A liberty issue

Mark Steyn zeroes in on the real problem behind ObamaCare and all other state-run health plans: it’s not so much the cost as the freedom of the individual:

That’s the argument that needs to be won. And, if you think I’m being frivolous in positing bureaucratic regulation of doughnuts and vacations, consider that under the all-purpose umbrellas of “health” and “the environment,” governments of supposedly free nations are increasingly comfortable straying into areas of diet and leisure. Last year, a British bill attempted to ban Tony the Tiger, longtime pitchman for Frosties, from children’s TV because of his malign influence on young persons. Why not just ban Frosties? Or permit it by prescription only? Or make kids stand outside on the sidewalk to eat it? It was also proposed — by the Conservative party, alas — that, in the interests of saving the planet, each citizen should be permitted to fly a certain number of miles a year, after which he would be subject to punitive eco-surtaxes. Isn’t restricting freedom of movement kind of, you know . . . totalitarian?

Freedom is messy. In free societies, people will fall through the cracks — drink too much, eat too much, buy unaffordable homes, fail to make prudent provision for health care, and much else. But the price of being relieved of all those tiresome choices by a benign paternal government is far too high.

Government health care would be wrong even if it “controlled costs.” It’s a liberty issue. I’d rather be free to choose, even if I make the wrong choices.

Read the whole thing. People are rightfully (and increasingly) appalled at the astronomical, economy-busting costs and taxes and tangled bureaucracy this plan would entail, but they need to understand the core issue: surrendering control over one’s basic decisions regarding health, whether it be over medical procedures or lifestyle, fundamentally changes the nature of the relations between the government and the citizen. The latter goes from being the source of sovereignty from which government derives its powers to being no more than “the governed.”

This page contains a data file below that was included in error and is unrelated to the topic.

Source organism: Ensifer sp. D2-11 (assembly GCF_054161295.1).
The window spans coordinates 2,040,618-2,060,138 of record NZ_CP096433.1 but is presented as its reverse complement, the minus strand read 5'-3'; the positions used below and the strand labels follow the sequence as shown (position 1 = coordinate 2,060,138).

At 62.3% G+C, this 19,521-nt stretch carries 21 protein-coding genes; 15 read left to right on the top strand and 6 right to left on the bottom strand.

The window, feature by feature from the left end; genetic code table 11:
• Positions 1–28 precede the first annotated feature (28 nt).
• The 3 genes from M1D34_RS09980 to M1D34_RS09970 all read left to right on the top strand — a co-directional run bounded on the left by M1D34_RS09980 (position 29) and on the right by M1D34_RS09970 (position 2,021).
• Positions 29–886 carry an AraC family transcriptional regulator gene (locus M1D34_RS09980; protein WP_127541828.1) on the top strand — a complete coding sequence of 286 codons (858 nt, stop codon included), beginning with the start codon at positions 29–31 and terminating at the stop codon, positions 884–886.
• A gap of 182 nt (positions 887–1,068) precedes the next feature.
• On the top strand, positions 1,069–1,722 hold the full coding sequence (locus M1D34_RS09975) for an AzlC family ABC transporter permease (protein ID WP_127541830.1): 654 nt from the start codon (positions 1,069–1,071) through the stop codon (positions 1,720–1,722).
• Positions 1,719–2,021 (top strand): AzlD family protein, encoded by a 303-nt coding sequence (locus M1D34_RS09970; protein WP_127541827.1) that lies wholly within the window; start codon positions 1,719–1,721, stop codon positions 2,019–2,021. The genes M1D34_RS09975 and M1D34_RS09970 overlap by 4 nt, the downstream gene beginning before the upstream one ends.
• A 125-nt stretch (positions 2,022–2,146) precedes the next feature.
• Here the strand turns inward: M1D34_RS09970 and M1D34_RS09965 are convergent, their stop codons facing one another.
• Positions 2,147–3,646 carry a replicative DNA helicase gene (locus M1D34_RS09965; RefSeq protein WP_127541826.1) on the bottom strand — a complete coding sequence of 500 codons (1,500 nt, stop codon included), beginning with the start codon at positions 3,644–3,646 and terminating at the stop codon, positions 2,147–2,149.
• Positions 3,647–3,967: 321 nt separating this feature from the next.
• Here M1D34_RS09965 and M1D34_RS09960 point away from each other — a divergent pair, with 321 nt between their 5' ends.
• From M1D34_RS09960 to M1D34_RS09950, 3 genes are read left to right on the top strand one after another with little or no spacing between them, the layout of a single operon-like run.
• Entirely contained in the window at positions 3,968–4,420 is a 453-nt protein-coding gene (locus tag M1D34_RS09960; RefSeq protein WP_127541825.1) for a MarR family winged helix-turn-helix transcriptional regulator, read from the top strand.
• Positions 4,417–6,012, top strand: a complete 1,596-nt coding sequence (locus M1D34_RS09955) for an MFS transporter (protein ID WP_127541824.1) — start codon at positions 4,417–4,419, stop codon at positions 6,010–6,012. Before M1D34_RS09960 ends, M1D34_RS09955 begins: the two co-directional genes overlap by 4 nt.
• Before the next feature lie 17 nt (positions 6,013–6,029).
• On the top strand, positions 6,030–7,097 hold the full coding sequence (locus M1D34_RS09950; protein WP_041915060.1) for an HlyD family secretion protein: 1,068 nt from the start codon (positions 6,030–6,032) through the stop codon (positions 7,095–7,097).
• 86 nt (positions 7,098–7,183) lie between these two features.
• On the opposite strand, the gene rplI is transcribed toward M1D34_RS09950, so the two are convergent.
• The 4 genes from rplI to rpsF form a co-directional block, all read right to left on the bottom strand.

If Thomas Jefferson were alive today, he would be at once disgusted with the Democratic Party he helped found and affrighted by the willingness of so many to embrace what he would call “tyranny.”

LINKS: Fausta’s blog. Gaius at Blue Crab Boulevard thinks the best way to stop this train wreck is to insist Congress require itself and all federal employees to take part. I agree.

4 Responses to A liberty issue

  1. rwisher says:

    Steyn is right. I put his story on my site along with Stossel’s segment. If after all of this there are people who still think the government can manage their health, well, as Ron White said, “You can’t fix stupid.”

  2. […] And she’s right: once health care is nationalized, there is no going back. This isn’t just an economic disaster, this is a liberty issue. […]

  3. […] And when the foe is in retreat, you do not give him any respite, any chance to regroup to hold their position or counterattack. No, instead you press the attack until the whole statist edifice of this “reform” bill crashes like the burning walls of a conquered fortress, not just the most egregious parts such as the public option. If the bill passes the House, as it may yet, then the Senate minority should filibuster it to death. And if the Democrats should invoke reconciliation, make them pay the price. And before then, opponents should keep the pressure on their congressmen and senators: phone calls, emails, letters, speaking at town halls (if the congresscritter isn’t afraid to host one) – any polite but firm way to get across that this dog’s breakfast of a plan will not do, that the whole thing has to go. Remind them that, before anything else, this is a liberty issue. […]

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